We were now in a race against the clock. Should the adult bats return before we were through processing the babies, they would likely respond to their offspring’s distress calls by attacking us.

We gently placed our first baby bat on the scale. Being a pharmacist, I was skilled at weighing things like powders and ointments—but sitting on a log at night trying to weigh wriggling baby bats on a laboratory balance by the light of a miner’s helmet while shooing away clouds of bugs was another story.

Despite our best efforts, the adult bats returned before we were through. At first there were just a couple bats, flying close by us in response to their babies’ chattering. But before long there were half a dozen big bats dive-bombing us. Initially, they just flew within a few inches of our heads, making angry screeching noises and veering off without hitting us. But then they started banging into our helmets as they flew by, teeth first.

Unnerved by the bats bouncing off my miner’s helmet, I was constantly ducking as I tried to weigh the babies, read the scale, and call out accurate numbers to my fellow researchers.

Soon the agitated bats began fighting, rolling around on the jungle floor, screeching and biting each other. The surreal pandemonium seemed more like a Stephen King novel than a rain-forest adventure.

Scarcely two weeks into this routine I developed chronic diarrhea, lost nearly 10 pounds, and had a bat bite through my thumb. We were on the go from about 6 a.m. until midnight each day. On some nights we would stay out in the jungle, radio-tracking bats all night. Sleep, when I was able to get it, was sporadic at best.

The research station we were staying in had no air conditioning, and the large holes in the window screens let in not only the warm, humid night air but also whatever happened to be flying by. If you think the buzz of a mosquito is annoying while you’re trying to sleep, try the fluttering of bat wings near your pillow.

One night I was awakened by a high-pitched barking noise coming from the kitchen. I got up the courage to go find out what it was, grabbed a flashlight, and headed down the hall. Surprisingly, the noise was coming from a 6-inch-long lizard called a barking gecko, clinging to the ceiling. At sunrise the barking geckos were replaced by crowing roosters. There was no sleeping in.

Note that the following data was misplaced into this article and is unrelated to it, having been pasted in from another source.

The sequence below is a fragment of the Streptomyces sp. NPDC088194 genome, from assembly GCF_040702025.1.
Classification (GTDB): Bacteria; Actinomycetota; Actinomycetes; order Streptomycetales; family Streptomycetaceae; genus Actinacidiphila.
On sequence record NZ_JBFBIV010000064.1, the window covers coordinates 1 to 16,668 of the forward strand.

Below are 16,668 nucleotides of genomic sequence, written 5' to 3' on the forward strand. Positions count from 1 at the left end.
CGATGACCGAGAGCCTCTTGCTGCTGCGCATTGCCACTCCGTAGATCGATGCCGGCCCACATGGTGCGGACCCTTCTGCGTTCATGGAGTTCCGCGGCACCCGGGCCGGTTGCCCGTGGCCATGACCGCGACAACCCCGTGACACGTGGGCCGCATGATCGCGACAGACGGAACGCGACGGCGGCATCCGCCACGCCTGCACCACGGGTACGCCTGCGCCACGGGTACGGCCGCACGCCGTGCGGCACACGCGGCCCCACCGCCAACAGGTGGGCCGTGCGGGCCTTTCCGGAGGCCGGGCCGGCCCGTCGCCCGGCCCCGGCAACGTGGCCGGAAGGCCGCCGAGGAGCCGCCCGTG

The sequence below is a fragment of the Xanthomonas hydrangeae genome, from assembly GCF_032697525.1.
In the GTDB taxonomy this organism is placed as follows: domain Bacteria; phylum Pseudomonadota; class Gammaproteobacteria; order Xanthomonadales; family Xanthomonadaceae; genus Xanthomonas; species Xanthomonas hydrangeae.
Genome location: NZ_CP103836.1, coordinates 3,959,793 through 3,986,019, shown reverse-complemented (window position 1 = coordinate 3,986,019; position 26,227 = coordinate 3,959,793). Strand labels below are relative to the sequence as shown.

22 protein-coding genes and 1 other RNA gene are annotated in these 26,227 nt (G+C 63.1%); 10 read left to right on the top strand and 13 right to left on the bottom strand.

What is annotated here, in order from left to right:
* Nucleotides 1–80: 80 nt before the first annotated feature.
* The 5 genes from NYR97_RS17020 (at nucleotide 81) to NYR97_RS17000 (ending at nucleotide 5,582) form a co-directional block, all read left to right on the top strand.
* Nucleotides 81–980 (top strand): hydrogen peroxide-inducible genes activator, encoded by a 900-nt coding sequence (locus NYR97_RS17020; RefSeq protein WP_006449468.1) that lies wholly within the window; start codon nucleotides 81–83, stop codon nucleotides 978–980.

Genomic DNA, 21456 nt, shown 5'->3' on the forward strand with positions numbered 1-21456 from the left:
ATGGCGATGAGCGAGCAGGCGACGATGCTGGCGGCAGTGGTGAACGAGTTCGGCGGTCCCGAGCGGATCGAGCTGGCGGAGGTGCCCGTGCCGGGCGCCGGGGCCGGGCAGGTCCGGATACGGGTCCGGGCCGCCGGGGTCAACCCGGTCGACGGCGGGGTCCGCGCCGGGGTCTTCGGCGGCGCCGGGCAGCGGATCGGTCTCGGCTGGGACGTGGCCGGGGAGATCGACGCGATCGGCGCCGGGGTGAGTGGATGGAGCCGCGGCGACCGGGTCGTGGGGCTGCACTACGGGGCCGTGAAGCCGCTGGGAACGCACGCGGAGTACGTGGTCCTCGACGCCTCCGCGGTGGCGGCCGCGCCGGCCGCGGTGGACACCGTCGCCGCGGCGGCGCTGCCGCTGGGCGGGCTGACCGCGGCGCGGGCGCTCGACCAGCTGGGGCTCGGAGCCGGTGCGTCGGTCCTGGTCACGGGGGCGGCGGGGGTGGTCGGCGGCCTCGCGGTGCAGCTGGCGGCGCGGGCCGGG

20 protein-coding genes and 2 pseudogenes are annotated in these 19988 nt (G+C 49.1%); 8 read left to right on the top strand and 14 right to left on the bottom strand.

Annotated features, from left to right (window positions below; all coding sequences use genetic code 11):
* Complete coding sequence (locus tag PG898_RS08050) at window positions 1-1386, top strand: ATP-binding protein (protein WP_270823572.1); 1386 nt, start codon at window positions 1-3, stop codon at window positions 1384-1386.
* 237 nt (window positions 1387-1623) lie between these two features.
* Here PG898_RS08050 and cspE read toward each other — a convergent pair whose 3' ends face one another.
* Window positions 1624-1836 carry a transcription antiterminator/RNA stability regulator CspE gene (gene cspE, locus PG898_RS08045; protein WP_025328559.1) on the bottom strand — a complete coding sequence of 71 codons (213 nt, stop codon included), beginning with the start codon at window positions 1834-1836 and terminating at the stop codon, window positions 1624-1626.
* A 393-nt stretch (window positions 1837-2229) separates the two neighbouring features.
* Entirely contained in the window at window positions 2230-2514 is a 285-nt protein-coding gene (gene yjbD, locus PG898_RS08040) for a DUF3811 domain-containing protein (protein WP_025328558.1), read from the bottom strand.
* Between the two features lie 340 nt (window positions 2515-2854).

I was quickly developing a loathing for all things tropical.

One day we traveled to a cave on another part of the island. It was smaller than the previous cave we had been working in and filled with thousands of bats of several different species. Once inside, we had to crawl through a 10-foot-long tunnel just wide enough to fit a single person—a claustrophobe’s nightmare.

After watching my colleagues disappear into the dark, narrow passageway, I sat for several minutes sweating and hyperventilating. I took a few deep breaths, lay down on my back, and shimmied into the tunnel feet first. The ceiling of the rock tube was about 6 inches above my face, with barely enough room to move. Midway through, a bat flew into the tunnel with me and got trapped, flapping furiously on my chest. When I reached the end of my ordeal I dropped down about 6 feet to the cave floor, dazed and shaken.

That evening I announced to my adviser I had had enough of bats, caves, and rain forests. My two-week career as a bat biologist came to an unceremonious end.

He kicked me out of his lab and told me to find a new adviser. (Under the circumstances I thought it best to move my stuff out of the room we shared.) Two days later, I caught a ride to the airport with another researcher. He was studying guppies, a less aggressive research subject.

When I landed back in Boston I couldn’t believe I was really home. I felt like kissing the ground. I kept looking around me and blinking hard to make sure I was really back and not just dreaming. When I walked through the door of my apartment, my roommates said, “What the heck are you doing here? I thought you were supposed to be in Trinidad.”

You wouldn’t believe it, I responded.

Don Lyman is a freelance science writer, biologist, and pharmacist. He can be reached at

Illustration by Paul Blow

Originally Published October 2015